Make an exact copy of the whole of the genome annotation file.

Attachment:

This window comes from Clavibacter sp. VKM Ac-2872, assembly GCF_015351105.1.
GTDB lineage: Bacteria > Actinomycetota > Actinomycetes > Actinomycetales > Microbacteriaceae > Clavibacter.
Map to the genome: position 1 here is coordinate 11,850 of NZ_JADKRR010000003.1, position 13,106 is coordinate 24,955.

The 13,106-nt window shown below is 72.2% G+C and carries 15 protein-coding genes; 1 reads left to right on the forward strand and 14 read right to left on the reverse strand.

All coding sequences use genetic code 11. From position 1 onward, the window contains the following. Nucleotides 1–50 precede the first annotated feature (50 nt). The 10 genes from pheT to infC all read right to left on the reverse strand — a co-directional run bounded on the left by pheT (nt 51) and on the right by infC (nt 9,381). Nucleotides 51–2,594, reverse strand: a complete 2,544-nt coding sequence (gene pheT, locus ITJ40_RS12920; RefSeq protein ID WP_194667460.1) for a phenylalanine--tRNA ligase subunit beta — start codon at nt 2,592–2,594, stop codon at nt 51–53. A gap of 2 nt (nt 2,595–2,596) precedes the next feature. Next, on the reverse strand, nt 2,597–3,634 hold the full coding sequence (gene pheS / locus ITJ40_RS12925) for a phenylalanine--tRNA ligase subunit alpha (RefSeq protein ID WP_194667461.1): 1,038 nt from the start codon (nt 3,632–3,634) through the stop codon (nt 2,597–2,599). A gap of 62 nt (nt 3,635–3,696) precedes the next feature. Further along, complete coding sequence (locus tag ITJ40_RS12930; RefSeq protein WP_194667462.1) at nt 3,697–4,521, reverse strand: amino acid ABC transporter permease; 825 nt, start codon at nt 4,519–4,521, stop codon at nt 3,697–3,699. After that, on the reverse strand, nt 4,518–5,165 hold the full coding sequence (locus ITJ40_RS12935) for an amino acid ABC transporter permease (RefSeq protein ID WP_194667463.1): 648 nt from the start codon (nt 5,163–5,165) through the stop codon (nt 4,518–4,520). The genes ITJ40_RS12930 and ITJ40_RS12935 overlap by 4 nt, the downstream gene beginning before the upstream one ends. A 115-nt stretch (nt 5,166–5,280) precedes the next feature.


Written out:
This window comes from Clavibacter sp. VKM Ac-2872, assembly GCF_015351105.1.
GTDB lineage: Bacteria > Actinomycetota > Actinomycetes > Actinomycetales > Microbacteriaceae > Clavibacter.
Map to the genome: position 1 here is coordinate 11,850 of NZ_JADKRR010000003.1, position 13,106 is coordinate 24,955.

The 13,106-nt window shown below is 72.2% G+C and carries 15 protein-coding genes; 1 reads left to right on the forward strand and 14 read right to left on the reverse strand.

All coding sequences use genetic code 11. From position 1 onward, the window contains the following. Nucleotides 1–50 precede the first annotated feature (50 nt). The 10 genes from pheT to infC all read right to left on the reverse strand — a co-directional run bounded on the left by pheT (nt 51) and on the right by infC (nt 9,381). Nucleotides 51–2,594, reverse strand: a complete 2,544-nt coding sequence (gene pheT, locus ITJ40_RS12920; RefSeq protein ID WP_194667460.1) for a phenylalanine--tRNA ligase subunit beta — start codon at nt 2,592–2,594, stop codon at nt 51–53. A gap of 2 nt (nt 2,595–2,596) precedes the next feature. Next, on the reverse strand, nt 2,597–3,634 hold the full coding sequence (gene pheS / locus ITJ40_RS12925) for a phenylalanine--tRNA ligase subunit alpha (RefSeq protein ID WP_194667461.1): 1,038 nt from the start codon (nt 3,632–3,634) through the stop codon (nt 2,597–2,599). A gap of 62 nt (nt 3,635–3,696) precedes the next feature. Further along, complete coding sequence (locus tag ITJ40_RS12930; RefSeq protein WP_194667462.1) at nt 3,697–4,521, reverse strand: amino acid ABC transporter permease; 825 nt, start codon at nt 4,519–4,521, stop codon at nt 3,697–3,699. After that, on the reverse strand, nt 4,518–5,165 hold the full coding sequence (locus ITJ40_RS12935) for an amino acid ABC transporter permease (RefSeq protein ID WP_194667463.1): 648 nt from the start codon (nt 5,163–5,165) through the stop codon (nt 4,518–4,520). The genes ITJ40_RS12930 and ITJ40_RS12935 overlap by 4 nt, the downstream gene beginning before the upstream one ends. A 115-nt stretch (nt 5,166–5,280) precedes the next feature.